Harrow sulked against her straps as the shuttle lifted from the Drearburh landing platform. From inside, the roar of the engines was reduced to an incessant whine at the back of her skull. That morning Aiglamene had dragged her from her cell to the armoury, taken her old and battered rapier, and forced a newly reforged one upon her. Harrow admitted begrudgingly that Aiglamene had done a remarkable job restoring the weapon—a long blade of black steal, with an intricate skeletal lattice covering the grip. The pommel did irk her slightly though. In typical ninth fashion the original designer had not known when to stop with the skulls, nor apparently, how to sculpt one. The carving looked to her like a skull puking another, smaller skull, but that was open to interpretation.
Gideon’s eyes were wide, her knuckles white on the straps. Sitting across from Harrow, she was determinedly avoiding her gaze. Instead she stared intently into the cockpit, or rather the front window, given that the shuttle was piloted remotely. Harrow noted with some glee that she had forgone the usual sachet of grave dirt, and would therefore be suffering exquisitely all the way to the first house.
Harrow did not feel a sensation of movement, but did see the landing ground begin to fall away outside the windows. Gideon swallowed portentously. Harrow realised she was clenching her jaw. After a few seconds the windows were whited out—the dirty, feeble white of the artificial atmosphere. Then there was the dark of space, and the stars. Harrow had rarely seen stars. From the bottom of the Drearburh pit, behind the thick blanket of atmosphere, nearly nothing could be seen of the sky. Harrow had not expected them to be colourful, once again the monochrome of Drearburh had never given her cause to expect colour. Now, after a few seconds of staring into starry and perfect white, the colour became subtly visible. Sparkling blues, reds, oranges, smothered by the savage ferocity that had propelled the light of these suns across thousands of lightyears and into this shuttle. Peering through that narrow porthole, Harrow couldn’t quite appreciate the millions upon millions of stars that surrounded them. Even then, their sheer density was astounding.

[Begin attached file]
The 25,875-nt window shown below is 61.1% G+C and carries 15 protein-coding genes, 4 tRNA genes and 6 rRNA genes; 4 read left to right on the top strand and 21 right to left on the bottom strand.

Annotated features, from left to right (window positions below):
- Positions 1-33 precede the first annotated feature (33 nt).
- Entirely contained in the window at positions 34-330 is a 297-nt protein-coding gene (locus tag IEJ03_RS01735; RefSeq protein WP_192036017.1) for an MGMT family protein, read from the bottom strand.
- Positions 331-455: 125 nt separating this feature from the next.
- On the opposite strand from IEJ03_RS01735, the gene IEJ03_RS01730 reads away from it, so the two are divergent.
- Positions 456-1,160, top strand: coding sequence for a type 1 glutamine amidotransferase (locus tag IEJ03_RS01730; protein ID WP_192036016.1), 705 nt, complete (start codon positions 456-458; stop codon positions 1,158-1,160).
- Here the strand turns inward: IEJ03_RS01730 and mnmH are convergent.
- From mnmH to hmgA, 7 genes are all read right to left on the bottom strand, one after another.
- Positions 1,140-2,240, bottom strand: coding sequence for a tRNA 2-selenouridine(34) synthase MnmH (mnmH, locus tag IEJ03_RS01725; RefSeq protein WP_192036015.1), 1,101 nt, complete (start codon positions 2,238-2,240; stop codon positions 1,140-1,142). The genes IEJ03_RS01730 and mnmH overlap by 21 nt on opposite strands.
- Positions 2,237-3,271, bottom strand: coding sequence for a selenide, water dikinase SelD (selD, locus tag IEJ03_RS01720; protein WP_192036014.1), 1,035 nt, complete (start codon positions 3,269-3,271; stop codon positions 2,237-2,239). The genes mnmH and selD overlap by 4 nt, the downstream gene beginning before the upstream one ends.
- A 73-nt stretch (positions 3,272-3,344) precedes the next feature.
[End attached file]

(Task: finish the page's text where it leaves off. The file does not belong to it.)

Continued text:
“Close your mouth, idiot”. Gideon had apparently recalled herself. Harrow closed her mouth.
“I see you finally have control over your stomach again”. Harrow snapped back.
“For your information I always had control over my stomach. Space just happens to be a creepy and awful thanergetic void, that’s all”. Gideon had her confidence back, to be able to deliver that line with a straight face.
“I’m sure you’re used to creepy and awful”. Harrow never lost her confidence, and she delivered that with a smirk.
“Very funny Nova. Nothing as creepy and awful as your sorry attempt at face paint, or the pommel of that sword. Is that skull biting the other one?” Harrow laid her hand over the pommel.
“You forced this sword on me Navenarius. My last was perfectly adequate”.
“Sure, and that’s why the leather had rotted off and the pommel was glued back together”.
Harrow turned her face from Gideon, and to the front window, and the stars.
“How long until we reach the First?” She asked without looking at Gideon.
“About three hours apparently. These shuttles use obelisks around Dominicus to cut down the distance. Should be hitting the first in about five minutes”.
Harrow grunted acknowledgement, and both girls fell into silence. Then Gideon spoke.
“You know Nova, we should really get to know each other a little, if we’re gonna’ be fighting side by side and all”.
Harrow ignored her. Gideon sighed. Then the lights turned off.
The shuttle was lit only by starlight, until the emergency power activated, bathing them both in catastrophic red. Harrow began to slowly lift off her seat. Her hair flowed around her temples as if she were underwater. She no longer felt the wait of the rapier against her hip.
“The shuttle’s stopped accelerating. Thats why the gravity just stopped”. Harrow had no way to verify this, but took Gideon’s word for it.